Effects of Health and Education on Labour Force Participation
Staff working paper
this paper by Patrick Laplagne, Maurice Glover and Anthony Shomos was released on 22 May 2007. The paper explores alternative methodologies to obtain estimates of the labour force participation effects of the health and education variables targeted by the National Reform Agenda. Also see:
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- Key points
This paper provides new estimates of the effects, on the probability of participation in the labour force, of changes in the prevalence of health conditions or changes in educational attainment levels.
The research confirms that better health and education can result in substantially greater labour force participation for those affected:
- Of the six health conditions identified, a mental health or nervous condition, when averted, has the largest positive impact on labour force participation.
- Having a degree or higher qualification has the largest impact on labour force participation, relative to not completing Year 12.
Measurement of these effects is complicated by possible endogeneity bias due to:
- unobserved characteristics of individuals - for example, motivation, innate ability or preferences - which may influence health and education as well as the decision to engage in paid work; and
- the simultaneous determination of health and labour force participation.
Results suggest that:
- unobserved characteristics affect decisions to participate in the labour force; and
- health and labour force participation influence each other simultaneously.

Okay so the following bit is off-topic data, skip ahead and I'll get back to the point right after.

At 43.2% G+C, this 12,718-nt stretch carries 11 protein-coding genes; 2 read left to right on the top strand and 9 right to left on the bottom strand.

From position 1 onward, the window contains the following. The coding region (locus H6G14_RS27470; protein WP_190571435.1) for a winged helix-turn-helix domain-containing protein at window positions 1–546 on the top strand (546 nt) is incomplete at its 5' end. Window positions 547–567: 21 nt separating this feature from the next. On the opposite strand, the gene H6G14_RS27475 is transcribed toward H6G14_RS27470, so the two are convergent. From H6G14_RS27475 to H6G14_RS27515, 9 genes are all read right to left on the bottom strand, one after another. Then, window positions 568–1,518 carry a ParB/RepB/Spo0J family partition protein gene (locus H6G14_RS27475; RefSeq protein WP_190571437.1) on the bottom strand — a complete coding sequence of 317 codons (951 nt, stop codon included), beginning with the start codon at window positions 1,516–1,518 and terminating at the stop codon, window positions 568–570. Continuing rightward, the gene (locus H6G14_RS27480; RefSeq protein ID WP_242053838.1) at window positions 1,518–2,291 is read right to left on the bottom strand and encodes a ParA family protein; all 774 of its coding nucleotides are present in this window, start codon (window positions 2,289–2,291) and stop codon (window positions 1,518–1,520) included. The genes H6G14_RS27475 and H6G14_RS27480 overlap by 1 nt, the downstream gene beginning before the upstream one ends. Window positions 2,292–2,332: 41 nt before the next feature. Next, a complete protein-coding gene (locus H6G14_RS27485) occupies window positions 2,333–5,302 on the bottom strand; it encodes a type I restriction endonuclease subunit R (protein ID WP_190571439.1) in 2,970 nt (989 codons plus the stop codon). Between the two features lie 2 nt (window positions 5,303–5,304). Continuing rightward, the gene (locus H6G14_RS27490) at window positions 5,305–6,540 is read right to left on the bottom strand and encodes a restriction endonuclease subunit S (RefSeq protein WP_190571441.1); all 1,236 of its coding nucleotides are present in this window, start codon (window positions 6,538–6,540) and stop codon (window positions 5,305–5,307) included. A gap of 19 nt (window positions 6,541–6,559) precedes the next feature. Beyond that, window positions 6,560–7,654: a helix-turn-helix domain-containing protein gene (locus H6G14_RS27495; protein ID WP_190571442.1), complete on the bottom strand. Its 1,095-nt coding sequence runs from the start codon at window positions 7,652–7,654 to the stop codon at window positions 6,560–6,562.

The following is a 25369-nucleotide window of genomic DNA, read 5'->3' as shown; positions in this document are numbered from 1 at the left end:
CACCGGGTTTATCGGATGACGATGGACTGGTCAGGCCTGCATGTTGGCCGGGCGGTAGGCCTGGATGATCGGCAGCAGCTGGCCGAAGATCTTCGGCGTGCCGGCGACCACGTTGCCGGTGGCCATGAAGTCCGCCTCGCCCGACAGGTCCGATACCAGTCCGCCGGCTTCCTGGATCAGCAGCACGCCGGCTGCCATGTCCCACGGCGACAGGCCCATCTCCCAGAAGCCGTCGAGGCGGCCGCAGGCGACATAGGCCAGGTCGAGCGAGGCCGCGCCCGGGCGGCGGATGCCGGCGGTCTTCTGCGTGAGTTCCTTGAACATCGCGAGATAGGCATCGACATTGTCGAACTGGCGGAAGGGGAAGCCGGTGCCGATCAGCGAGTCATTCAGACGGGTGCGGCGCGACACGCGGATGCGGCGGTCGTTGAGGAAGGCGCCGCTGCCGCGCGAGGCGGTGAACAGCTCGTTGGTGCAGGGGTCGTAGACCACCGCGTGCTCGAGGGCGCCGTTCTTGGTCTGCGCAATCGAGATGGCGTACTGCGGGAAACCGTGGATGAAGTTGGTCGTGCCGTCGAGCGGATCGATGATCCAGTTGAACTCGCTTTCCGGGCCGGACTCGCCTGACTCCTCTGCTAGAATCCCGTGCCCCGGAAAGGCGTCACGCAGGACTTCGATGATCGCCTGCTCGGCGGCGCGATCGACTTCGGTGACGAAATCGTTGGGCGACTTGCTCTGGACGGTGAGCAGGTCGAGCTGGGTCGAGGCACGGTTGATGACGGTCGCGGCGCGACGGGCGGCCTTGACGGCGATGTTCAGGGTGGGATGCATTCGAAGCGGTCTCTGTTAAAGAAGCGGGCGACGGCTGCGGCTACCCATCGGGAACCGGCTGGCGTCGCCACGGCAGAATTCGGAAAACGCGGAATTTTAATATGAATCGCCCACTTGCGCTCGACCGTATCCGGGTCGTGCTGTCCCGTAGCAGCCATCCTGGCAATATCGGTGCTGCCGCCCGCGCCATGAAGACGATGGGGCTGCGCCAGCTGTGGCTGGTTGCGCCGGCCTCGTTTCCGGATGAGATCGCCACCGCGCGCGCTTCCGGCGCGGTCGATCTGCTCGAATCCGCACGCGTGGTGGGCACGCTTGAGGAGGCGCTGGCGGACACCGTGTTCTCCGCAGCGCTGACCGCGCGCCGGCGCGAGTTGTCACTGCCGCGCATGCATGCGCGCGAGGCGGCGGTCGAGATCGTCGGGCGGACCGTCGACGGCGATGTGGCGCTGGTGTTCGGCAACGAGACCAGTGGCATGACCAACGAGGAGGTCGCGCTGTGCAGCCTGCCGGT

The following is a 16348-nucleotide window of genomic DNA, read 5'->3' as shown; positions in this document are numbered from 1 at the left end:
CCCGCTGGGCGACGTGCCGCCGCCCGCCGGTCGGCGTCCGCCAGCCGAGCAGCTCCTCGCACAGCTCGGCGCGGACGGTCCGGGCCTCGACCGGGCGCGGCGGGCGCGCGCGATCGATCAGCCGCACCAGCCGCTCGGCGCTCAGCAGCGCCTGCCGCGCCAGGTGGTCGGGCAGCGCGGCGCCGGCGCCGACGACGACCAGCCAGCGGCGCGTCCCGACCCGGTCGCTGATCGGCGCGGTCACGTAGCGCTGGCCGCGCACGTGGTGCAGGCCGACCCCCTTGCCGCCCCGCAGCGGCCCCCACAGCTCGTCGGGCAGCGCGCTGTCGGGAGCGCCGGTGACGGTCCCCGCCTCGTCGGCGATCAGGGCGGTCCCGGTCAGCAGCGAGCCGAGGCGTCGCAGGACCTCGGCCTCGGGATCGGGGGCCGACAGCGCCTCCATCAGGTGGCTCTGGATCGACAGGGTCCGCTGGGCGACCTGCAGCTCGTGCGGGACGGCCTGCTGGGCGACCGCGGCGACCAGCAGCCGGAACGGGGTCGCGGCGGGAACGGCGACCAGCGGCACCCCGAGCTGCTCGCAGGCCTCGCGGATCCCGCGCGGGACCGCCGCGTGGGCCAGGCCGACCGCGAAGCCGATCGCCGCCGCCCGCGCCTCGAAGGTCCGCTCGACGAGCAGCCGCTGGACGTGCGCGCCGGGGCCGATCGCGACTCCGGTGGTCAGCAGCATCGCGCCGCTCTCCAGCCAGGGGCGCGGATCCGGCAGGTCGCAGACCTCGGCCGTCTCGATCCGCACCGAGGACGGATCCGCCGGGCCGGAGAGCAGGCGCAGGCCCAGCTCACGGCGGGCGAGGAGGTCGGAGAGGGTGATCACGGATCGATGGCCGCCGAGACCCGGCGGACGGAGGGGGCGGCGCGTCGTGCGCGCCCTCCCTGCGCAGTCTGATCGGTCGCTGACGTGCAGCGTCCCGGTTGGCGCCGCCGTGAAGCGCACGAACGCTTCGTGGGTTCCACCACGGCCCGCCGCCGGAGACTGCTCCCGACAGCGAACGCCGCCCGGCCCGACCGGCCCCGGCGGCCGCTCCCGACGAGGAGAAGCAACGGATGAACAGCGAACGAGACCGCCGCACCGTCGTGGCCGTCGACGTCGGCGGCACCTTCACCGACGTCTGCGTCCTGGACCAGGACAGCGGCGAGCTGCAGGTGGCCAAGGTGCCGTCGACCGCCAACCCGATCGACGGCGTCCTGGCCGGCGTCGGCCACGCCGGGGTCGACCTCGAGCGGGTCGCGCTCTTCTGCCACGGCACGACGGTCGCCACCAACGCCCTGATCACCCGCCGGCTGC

This paper forms part of a Productivity Commission research program investigating in more detail parameters used in its report Potential Benefits of the National Reform Agenda.
The new parameter estimates:
- would alter some of the labour market projections contained in the report, but would not affect the thrust of the conclusions; and
- provide an improved basis for cost-benefit analyses of possible changes in specific health or education policies.
Patrick Laplagne (Assistant Commissioner) 03 9653 2167
Cover, Copyright, Contents, Acknowledgments, Abbreviations and explanations, Glossary, Key points, Overview
1.1 The National Reform Agenda
1.2 Aim of the paper and analytical approach
1.3 Results and implications for the projected effects of the National Reform Agenda
2 Literature review
2.1 Health and participation
2.2 Education and participation
3 Endogeneity between human capital and participation
4 Data source
5 Results and discussion
5.1 Impact of greater educational attainment on labour force participation
5.2 Impact of improved health on labour force participation
5.3 Goodness of fit of the models
5.4 Evidence of endogeneity due to simultaneity and rationalisation
5.5 Evidence of endogeneity due to unobserved heterogeneity
6.1 Impact of endogeneity
6.2 Policy implications
6.3 Future research directions
A Variable construction and descriptive statistics
A.1 Variable construction
A.2 Descriptive statistics
B Direction of endogeneity bias
B.1 Endogeneity bias in the presence of unobserved heterogeneity
B.2 Endogeneity bias in the presence of simultaneity
B.3 Endogeneity bias in the presence of rationalisation endogeneity
C Model estimation results
C.1 Multinomial logit models
C.2 Simultaneous equations model
C.3 Marginal effects estimates